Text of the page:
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Former U.S attorney general Ramsey Clark speaks during a news conference on the formation of an Emergency Committee on Iraq at the National Press Club in Washington on June 15, 2005. Ramsey also discuss his preparations to defend former Iraqi President Saddam Hussein and other Iraqi officials. (UPI Photo/Kamenko Pajic)
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William Ramsey Clark (born December 18, 1927) is a lawyer and former United States Attorney General. He worked for the U.S. Department of Justice, which included service as the 66th United States Attorney General under President Lyndon B. Johnson. Ramsey is known for his advocacy for civil and human rights causes. He is also known for his role as defense attorney in the trials of Slobodan Milosevic and Saddam Hussein. He was a recipient of the Gandhi Peace Award and the Peace Abbey Courage of Conscience Award.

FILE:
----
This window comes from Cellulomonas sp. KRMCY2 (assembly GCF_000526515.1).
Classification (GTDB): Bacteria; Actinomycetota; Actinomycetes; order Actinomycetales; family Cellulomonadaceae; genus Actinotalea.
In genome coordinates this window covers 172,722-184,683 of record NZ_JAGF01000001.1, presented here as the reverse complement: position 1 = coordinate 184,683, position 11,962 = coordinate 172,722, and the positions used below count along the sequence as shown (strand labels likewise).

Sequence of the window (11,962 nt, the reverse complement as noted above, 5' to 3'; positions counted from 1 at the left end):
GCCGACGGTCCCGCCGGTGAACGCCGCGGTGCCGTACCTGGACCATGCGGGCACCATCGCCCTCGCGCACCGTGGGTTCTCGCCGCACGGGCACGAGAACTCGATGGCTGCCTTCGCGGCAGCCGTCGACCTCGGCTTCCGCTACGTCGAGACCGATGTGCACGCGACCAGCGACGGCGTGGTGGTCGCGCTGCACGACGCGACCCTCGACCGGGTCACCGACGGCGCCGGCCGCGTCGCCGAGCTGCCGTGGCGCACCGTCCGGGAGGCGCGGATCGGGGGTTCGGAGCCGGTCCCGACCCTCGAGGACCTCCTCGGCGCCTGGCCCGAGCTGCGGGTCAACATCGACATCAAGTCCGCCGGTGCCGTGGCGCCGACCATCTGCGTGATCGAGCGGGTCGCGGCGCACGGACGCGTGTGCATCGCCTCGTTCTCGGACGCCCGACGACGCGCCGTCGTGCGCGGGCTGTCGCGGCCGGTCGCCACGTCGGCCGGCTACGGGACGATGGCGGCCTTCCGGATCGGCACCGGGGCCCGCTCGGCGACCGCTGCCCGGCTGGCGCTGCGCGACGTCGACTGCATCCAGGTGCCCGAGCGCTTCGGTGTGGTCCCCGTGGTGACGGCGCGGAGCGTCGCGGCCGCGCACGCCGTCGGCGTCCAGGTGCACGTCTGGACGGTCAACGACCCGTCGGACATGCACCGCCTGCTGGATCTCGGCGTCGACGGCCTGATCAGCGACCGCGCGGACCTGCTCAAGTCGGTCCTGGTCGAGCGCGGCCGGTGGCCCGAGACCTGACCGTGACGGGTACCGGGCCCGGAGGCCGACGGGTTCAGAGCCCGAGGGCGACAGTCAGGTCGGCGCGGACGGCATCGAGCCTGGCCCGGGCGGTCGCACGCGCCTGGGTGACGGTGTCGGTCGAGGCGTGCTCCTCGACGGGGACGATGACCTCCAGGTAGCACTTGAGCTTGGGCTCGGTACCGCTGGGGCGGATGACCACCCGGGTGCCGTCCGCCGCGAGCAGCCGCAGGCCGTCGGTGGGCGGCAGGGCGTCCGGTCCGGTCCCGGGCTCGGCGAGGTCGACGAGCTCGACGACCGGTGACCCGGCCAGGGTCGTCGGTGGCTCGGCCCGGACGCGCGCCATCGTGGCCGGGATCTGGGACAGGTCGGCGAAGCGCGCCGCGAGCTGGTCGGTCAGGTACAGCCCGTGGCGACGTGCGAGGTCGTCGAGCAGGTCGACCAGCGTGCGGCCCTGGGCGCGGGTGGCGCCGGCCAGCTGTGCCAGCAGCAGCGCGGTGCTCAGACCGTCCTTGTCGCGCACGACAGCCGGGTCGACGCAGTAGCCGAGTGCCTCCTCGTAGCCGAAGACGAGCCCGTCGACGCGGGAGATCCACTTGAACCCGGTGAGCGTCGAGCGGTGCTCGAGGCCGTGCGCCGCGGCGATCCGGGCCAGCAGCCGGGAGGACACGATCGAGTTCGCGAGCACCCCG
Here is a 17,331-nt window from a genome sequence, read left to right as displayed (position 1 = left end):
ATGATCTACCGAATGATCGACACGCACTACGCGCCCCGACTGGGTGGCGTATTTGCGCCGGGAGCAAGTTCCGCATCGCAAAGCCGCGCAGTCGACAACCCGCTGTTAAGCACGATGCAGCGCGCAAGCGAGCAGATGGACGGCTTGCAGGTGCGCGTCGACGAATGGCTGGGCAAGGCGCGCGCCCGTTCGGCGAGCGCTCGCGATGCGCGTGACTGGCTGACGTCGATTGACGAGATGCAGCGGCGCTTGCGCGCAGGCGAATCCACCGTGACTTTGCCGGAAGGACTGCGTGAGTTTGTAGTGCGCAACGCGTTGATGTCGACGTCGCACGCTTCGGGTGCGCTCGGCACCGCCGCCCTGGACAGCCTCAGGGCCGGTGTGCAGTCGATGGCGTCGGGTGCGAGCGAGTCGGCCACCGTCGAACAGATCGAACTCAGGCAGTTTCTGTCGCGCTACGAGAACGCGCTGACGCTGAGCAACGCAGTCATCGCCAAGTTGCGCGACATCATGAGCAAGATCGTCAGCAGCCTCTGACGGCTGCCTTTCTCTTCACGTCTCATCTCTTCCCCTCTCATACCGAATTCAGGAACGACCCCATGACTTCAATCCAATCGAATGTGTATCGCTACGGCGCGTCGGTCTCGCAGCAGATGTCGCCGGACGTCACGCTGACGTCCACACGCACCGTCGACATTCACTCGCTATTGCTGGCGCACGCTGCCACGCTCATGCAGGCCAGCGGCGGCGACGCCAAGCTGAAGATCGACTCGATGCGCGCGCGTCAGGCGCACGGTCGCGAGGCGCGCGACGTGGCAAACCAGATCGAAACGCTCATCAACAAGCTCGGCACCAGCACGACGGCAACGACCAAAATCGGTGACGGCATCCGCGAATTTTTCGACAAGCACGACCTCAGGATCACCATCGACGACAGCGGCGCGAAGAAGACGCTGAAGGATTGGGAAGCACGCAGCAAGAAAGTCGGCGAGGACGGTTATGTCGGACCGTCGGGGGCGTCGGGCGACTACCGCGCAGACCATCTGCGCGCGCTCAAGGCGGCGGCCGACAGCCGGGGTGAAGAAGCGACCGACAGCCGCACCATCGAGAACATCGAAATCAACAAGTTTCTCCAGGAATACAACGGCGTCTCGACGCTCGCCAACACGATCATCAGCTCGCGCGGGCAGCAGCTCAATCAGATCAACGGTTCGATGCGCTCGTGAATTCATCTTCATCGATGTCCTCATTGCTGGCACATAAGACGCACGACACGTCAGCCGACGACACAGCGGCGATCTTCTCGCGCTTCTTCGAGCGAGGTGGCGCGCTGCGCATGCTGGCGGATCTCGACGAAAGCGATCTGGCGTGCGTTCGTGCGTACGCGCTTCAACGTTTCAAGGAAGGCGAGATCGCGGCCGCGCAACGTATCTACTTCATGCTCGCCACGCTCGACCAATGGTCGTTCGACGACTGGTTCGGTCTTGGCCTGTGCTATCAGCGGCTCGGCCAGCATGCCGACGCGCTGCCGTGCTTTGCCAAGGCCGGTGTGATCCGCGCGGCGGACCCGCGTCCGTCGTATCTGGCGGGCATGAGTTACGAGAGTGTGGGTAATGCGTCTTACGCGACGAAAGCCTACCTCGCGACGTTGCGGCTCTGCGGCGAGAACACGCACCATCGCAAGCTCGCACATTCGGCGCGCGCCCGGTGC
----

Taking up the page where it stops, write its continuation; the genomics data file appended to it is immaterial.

Clark was born in Dallas, Texas to Mary Jane Ramsey and Tom C. Clark, who was also a United States Attorney General and a justice of the Supreme Court. Clark served in the United States Marine Corps in 1945 and 1946, then earned a B.A. degree from the University of Texas at Austin in 1949, and an M.A. and a J.D. from the University of Chicago in 1950.

He was admitted to the Texas bar in 1950, and to practice before the Supreme Court of the United States in 1956. From 1951 to 1961, Clark was an associate and partner in the law firm of Clark, Reed and Clark.

This article is licensed under the GNU Free Documentation License.
It uses material from the Wikipedia article "Ramsey Clark."